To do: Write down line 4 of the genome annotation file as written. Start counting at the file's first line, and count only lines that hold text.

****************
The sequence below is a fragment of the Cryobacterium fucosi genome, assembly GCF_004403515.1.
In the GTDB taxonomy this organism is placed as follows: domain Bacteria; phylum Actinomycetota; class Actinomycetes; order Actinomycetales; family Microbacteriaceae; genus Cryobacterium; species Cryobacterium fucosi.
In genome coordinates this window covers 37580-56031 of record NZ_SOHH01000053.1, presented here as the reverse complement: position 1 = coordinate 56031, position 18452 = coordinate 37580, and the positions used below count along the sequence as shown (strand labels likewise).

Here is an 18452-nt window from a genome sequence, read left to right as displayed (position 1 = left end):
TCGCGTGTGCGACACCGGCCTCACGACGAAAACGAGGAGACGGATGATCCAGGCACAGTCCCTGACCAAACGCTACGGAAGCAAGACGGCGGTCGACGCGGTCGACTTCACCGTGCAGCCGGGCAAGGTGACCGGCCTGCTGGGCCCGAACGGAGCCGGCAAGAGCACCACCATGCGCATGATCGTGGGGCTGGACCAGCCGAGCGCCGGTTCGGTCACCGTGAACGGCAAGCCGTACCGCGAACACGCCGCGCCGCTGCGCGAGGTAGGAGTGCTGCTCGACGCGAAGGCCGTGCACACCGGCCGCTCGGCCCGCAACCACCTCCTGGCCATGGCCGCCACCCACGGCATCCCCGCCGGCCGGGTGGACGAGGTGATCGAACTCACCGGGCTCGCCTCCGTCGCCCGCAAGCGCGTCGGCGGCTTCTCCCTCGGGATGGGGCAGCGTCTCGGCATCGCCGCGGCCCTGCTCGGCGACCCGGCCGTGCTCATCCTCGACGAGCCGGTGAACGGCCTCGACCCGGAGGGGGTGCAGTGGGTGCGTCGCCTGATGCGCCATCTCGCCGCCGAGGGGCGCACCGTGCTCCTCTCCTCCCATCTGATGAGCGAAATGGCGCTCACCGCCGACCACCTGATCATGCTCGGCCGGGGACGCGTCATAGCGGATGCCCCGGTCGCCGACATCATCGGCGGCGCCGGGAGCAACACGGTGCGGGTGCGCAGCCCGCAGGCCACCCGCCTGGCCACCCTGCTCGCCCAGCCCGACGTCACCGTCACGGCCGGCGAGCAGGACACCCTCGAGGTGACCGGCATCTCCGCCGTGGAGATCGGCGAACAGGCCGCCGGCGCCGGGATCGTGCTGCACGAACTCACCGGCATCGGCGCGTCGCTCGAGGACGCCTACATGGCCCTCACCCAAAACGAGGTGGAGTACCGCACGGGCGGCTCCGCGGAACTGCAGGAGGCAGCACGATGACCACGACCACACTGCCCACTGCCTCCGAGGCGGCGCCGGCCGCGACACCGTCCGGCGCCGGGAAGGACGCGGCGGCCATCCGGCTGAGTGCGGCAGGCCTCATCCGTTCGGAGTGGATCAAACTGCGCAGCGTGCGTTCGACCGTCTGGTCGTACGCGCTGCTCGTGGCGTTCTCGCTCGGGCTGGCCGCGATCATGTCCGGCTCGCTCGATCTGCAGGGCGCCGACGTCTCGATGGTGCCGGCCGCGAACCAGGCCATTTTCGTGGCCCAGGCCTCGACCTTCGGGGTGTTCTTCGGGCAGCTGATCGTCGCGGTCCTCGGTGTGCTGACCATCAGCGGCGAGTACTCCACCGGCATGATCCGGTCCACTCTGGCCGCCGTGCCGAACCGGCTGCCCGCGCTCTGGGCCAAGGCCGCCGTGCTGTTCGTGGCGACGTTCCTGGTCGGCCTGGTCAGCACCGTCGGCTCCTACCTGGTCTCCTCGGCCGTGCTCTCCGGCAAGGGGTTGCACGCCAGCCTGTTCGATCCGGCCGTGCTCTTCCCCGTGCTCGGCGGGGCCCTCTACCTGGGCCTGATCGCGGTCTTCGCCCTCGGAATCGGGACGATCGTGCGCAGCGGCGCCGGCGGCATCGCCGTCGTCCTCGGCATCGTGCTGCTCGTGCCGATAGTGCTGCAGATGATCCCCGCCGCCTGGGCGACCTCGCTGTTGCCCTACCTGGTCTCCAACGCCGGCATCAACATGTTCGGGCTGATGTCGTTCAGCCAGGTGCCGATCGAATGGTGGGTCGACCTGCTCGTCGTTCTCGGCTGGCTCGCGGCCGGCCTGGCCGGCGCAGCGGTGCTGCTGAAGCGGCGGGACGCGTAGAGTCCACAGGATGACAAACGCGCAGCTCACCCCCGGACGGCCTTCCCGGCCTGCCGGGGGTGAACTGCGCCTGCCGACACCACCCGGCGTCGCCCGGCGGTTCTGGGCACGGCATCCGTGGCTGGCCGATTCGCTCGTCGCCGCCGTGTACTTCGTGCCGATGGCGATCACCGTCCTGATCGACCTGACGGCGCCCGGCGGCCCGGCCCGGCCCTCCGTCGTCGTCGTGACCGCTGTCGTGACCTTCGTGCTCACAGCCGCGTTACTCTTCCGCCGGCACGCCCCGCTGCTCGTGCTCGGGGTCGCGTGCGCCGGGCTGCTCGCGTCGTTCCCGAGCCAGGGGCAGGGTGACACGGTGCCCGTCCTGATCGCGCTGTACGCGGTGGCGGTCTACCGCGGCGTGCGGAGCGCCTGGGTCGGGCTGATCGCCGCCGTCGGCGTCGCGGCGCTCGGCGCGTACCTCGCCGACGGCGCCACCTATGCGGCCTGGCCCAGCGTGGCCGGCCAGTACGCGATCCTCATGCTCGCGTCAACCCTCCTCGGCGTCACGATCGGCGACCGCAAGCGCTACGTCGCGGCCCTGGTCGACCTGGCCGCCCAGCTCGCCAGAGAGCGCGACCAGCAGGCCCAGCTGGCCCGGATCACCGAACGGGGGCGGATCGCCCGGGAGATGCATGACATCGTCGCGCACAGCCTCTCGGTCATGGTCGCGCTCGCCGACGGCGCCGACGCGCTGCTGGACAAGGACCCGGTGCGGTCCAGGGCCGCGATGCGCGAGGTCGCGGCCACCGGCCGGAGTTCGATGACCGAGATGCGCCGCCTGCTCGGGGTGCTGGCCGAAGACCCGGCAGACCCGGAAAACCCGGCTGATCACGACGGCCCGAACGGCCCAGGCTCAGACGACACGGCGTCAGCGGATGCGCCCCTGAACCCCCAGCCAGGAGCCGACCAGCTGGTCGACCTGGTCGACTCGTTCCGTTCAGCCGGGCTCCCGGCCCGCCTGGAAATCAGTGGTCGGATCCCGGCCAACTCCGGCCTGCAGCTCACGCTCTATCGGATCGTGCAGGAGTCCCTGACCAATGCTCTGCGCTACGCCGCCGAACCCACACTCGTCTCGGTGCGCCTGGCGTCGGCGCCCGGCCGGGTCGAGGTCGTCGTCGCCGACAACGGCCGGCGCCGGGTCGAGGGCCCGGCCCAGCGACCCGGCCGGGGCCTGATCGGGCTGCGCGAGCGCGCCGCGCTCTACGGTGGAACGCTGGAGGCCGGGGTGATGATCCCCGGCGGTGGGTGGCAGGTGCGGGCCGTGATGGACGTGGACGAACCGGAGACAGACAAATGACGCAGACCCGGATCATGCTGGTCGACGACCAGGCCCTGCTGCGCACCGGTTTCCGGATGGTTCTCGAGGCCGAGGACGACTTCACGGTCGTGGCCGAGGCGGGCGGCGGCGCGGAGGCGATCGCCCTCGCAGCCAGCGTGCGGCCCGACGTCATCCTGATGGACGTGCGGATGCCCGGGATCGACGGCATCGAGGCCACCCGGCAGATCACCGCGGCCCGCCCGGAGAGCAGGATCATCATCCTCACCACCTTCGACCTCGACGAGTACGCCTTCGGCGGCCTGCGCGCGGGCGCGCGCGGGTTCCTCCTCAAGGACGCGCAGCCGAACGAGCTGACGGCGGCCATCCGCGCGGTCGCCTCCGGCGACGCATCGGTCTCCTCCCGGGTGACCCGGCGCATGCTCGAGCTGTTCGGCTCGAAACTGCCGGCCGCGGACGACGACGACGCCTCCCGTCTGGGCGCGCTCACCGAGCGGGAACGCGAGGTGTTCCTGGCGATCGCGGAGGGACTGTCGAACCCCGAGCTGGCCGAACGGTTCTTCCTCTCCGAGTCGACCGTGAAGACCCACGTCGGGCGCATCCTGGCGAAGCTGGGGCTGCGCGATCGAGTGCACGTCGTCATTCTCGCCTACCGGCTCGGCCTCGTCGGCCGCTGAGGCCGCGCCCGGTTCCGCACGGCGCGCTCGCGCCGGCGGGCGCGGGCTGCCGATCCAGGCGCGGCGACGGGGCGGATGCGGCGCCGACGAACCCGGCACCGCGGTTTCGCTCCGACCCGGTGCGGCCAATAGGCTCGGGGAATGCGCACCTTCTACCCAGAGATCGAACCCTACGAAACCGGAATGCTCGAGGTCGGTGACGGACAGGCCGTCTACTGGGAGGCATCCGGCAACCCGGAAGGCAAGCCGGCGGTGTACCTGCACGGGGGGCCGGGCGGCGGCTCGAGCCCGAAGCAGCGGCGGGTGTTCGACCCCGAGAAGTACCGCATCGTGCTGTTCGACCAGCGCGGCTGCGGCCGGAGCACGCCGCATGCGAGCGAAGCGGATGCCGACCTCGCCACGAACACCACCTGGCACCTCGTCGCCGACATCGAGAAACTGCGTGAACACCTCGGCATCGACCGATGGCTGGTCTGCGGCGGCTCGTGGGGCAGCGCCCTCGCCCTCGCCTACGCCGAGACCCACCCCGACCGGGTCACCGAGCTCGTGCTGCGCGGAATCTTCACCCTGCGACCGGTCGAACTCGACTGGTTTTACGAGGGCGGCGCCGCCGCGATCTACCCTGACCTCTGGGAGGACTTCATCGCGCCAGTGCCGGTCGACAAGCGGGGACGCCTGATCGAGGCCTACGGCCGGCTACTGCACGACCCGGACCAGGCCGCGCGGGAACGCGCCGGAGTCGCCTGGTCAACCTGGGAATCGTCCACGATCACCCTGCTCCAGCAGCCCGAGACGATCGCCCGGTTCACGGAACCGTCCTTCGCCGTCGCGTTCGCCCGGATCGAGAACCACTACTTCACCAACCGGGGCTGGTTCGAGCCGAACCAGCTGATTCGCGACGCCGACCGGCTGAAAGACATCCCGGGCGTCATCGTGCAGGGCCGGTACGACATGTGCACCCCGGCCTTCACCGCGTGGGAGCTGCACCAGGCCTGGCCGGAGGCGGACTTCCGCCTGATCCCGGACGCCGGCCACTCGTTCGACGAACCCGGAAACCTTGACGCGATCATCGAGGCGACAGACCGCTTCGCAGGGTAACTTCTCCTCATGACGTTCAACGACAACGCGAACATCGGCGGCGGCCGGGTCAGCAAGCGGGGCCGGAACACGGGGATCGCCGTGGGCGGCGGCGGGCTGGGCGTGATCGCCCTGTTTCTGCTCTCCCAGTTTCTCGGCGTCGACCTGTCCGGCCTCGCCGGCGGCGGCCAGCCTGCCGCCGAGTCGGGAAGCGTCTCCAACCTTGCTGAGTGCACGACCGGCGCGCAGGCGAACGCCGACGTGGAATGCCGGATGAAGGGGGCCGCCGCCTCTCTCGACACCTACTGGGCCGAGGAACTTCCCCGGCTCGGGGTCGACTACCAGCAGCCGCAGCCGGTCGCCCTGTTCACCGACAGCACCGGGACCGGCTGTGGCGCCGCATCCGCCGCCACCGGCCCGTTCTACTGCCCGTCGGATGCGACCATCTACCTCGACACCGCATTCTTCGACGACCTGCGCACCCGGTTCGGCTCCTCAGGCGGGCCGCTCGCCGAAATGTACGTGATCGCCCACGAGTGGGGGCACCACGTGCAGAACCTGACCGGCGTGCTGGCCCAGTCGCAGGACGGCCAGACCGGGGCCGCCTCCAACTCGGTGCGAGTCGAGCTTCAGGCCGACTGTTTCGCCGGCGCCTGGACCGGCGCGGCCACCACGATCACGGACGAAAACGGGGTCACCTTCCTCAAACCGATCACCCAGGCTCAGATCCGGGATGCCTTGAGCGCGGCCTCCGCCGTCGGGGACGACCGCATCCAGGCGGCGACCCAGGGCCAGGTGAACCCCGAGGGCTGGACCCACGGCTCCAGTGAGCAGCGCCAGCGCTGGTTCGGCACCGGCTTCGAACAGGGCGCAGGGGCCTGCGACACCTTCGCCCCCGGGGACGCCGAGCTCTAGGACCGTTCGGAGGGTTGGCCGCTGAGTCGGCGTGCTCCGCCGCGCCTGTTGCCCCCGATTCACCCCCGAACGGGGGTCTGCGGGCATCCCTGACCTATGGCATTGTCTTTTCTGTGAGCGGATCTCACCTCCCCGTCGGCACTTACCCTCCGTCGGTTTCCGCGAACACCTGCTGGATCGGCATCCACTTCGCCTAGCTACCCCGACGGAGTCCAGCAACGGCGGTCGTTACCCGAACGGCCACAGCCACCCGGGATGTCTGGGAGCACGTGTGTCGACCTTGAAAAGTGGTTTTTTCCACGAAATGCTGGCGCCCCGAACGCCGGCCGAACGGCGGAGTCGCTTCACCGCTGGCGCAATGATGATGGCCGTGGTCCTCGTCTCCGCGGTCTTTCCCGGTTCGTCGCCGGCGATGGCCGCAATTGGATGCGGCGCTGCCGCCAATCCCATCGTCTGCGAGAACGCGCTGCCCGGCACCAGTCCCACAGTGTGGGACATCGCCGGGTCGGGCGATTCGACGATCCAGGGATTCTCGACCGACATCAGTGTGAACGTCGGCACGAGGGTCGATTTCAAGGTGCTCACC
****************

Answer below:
Here is an 18452-nt window from a genome sequence, read left to right as displayed (position 1 = left end):